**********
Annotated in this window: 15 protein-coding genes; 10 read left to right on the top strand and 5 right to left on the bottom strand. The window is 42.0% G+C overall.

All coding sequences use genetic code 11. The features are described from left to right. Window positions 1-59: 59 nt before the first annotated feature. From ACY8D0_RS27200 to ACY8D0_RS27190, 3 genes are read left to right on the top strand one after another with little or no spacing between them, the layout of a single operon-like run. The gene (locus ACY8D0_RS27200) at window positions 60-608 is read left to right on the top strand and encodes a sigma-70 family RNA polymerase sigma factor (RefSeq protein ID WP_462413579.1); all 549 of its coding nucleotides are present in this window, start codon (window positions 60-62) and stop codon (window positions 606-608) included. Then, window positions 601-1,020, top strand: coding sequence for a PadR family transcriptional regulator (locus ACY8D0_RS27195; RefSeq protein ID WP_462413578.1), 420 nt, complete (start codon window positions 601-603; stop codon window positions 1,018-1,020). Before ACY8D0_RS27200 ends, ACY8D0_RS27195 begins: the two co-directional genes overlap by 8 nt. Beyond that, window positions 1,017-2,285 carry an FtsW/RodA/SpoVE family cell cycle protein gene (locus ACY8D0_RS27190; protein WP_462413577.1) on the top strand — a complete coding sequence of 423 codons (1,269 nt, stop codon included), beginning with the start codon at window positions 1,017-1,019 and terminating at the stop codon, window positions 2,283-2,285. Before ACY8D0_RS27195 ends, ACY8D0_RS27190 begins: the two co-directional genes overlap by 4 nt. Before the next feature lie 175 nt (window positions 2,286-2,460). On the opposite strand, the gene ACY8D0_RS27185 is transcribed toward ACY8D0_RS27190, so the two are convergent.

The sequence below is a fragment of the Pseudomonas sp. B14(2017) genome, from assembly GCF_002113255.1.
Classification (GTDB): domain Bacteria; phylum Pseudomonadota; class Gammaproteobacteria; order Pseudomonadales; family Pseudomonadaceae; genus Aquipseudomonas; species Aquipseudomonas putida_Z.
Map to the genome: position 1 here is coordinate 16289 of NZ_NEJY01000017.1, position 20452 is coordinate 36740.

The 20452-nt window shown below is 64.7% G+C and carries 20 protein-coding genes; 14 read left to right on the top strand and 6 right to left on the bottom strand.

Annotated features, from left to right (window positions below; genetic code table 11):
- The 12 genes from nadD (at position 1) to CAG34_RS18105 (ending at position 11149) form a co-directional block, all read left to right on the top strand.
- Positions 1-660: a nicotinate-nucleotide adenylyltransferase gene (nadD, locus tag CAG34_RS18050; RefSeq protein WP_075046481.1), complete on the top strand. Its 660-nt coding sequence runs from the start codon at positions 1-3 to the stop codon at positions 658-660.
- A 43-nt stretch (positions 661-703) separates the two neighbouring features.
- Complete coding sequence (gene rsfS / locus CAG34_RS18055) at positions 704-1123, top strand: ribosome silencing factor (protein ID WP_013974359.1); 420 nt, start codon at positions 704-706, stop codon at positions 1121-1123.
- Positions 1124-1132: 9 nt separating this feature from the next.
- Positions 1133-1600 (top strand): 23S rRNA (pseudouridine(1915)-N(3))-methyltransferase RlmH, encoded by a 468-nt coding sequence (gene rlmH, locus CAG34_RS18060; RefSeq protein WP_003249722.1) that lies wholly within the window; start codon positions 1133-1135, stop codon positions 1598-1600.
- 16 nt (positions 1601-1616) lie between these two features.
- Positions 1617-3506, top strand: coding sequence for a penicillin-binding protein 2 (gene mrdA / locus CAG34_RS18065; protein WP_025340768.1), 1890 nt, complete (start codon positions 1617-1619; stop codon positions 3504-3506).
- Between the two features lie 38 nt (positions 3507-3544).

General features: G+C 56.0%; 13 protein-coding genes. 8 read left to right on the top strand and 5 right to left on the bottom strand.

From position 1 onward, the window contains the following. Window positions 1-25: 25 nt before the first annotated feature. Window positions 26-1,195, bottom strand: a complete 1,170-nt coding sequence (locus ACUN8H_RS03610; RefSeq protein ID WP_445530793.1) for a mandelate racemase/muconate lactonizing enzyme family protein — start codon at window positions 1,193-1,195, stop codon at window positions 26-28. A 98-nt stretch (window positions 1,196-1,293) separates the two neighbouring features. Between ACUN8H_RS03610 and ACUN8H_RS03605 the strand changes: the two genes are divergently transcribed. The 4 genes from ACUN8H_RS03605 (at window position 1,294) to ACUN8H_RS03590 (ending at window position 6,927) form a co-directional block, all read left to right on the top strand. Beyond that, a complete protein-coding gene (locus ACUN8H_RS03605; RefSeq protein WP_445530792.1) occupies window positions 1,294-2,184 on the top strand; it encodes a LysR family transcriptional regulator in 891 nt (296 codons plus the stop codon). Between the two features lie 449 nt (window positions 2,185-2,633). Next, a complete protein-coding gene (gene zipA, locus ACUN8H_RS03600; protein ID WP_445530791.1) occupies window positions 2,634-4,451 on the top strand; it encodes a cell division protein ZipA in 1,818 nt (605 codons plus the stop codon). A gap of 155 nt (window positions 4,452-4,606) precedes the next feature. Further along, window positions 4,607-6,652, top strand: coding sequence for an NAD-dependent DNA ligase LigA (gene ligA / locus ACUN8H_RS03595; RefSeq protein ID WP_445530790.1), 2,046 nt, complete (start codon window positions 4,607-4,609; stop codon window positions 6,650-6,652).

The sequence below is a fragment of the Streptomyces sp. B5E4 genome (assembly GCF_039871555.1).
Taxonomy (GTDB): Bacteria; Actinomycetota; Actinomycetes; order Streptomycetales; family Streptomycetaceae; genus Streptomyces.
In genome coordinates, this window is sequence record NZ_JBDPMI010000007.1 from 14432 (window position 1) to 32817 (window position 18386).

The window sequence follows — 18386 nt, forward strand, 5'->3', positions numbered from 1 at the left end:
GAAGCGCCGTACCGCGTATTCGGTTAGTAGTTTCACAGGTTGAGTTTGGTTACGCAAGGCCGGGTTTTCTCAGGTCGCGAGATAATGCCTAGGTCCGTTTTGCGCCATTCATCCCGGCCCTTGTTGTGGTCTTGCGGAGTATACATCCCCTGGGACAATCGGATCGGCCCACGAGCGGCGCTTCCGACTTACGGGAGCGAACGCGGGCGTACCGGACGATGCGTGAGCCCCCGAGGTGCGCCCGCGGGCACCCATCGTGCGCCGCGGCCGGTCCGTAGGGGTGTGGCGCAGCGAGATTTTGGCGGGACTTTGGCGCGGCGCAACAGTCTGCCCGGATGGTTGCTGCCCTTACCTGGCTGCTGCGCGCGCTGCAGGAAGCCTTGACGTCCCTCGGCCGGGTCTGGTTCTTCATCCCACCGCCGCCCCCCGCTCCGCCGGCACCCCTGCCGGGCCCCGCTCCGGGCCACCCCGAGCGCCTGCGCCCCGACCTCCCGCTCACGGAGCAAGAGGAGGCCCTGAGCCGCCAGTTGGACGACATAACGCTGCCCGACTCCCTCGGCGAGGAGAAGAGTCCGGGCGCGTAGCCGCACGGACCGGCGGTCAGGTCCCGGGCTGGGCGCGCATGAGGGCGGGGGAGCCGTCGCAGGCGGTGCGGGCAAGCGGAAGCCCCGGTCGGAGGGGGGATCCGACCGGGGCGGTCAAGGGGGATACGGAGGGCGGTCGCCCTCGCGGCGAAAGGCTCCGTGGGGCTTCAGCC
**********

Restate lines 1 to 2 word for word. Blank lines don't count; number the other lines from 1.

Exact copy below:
Annotated in this window: 15 protein-coding genes; 10 read left to right on the top strand and 5 right to left on the bottom strand. The window is 42.0% G+C overall.

All coding sequences use genetic code 11. The features are described from left to right. Window positions 1-59: 59 nt before the first annotated feature. From ACY8D0_RS27200 to ACY8D0_RS27190, 3 genes are read left to right on the top strand one after another with little or no spacing between them, the layout of a single operon-like run. The gene (locus ACY8D0_RS27200) at window positions 60-608 is read left to right on the top strand and encodes a sigma-70 family RNA polymerase sigma factor (RefSeq protein ID WP_462413579.1); all 549 of its coding nucleotides are present in this window, start codon (window positions 60-62) and stop codon (window positions 606-608) included. Then, window positions 601-1,020, top strand: coding sequence for a PadR family transcriptional regulator (locus ACY8D0_RS27195; RefSeq protein ID WP_462413578.1), 420 nt, complete (start codon window positions 601-603; stop codon window positions 1,018-1,020). Before ACY8D0_RS27200 ends, ACY8D0_RS27195 begins: the two co-directional genes overlap by 8 nt. Beyond that, window positions 1,017-2,285 carry an FtsW/RodA/SpoVE family cell cycle protein gene (locus ACY8D0_RS27190; protein WP_462413577.1) on the top strand — a complete coding sequence of 423 codons (1,269 nt, stop codon included), beginning with the start codon at window positions 1,017-1,019 and terminating at the stop codon, window positions 2,283-2,285. Before ACY8D0_RS27195 ends, ACY8D0_RS27190 begins: the two co-directional genes overlap by 4 nt. Before the next feature lie 175 nt (window positions 2,286-2,460). On the opposite strand, the gene ACY8D0_RS27185 is transcribed toward ACY8D0_RS27190, so the two are convergent.